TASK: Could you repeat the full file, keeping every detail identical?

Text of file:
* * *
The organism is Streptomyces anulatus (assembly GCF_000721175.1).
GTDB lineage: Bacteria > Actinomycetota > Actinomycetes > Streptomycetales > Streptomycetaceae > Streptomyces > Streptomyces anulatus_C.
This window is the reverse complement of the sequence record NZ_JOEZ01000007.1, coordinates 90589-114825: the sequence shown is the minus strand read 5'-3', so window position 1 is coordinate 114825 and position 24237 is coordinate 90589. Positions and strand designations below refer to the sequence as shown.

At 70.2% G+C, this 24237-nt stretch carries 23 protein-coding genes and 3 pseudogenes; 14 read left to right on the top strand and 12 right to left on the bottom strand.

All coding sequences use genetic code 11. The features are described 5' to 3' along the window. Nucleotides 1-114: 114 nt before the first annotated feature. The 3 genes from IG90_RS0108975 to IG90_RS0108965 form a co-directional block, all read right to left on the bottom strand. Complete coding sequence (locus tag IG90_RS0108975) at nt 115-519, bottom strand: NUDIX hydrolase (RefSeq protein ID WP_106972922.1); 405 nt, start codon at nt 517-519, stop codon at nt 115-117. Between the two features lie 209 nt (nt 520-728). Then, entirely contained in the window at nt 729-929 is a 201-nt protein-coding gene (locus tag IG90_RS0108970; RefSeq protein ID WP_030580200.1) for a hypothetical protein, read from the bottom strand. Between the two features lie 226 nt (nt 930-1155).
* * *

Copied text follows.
The organism is Streptomyces anulatus (assembly GCF_000721175.1).
GTDB lineage: Bacteria > Actinomycetota > Actinomycetes > Streptomycetales > Streptomycetaceae > Streptomyces > Streptomyces anulatus_C.
This window is the reverse complement of the sequence record NZ_JOEZ01000007.1, coordinates 90589-114825: the sequence shown is the minus strand read 5'-3', so window position 1 is coordinate 114825 and position 24237 is coordinate 90589. Positions and strand designations below refer to the sequence as shown.

At 70.2% G+C, this 24237-nt stretch carries 23 protein-coding genes and 3 pseudogenes; 14 read left to right on the top strand and 12 right to left on the bottom strand.

All coding sequences use genetic code 11. The features are described 5' to 3' along the window. Nucleotides 1-114: 114 nt before the first annotated feature. The 3 genes from IG90_RS0108975 to IG90_RS0108965 form a co-directional block, all read right to left on the bottom strand. Complete coding sequence (locus tag IG90_RS0108975) at nt 115-519, bottom strand: NUDIX hydrolase (RefSeq protein ID WP_106972922.1); 405 nt, start codon at nt 517-519, stop codon at nt 115-117. Between the two features lie 209 nt (nt 520-728). Then, entirely contained in the window at nt 729-929 is a 201-nt protein-coding gene (locus tag IG90_RS0108970; RefSeq protein ID WP_030580200.1) for a hypothetical protein, read from the bottom strand. Between the two features lie 226 nt (nt 930-1155).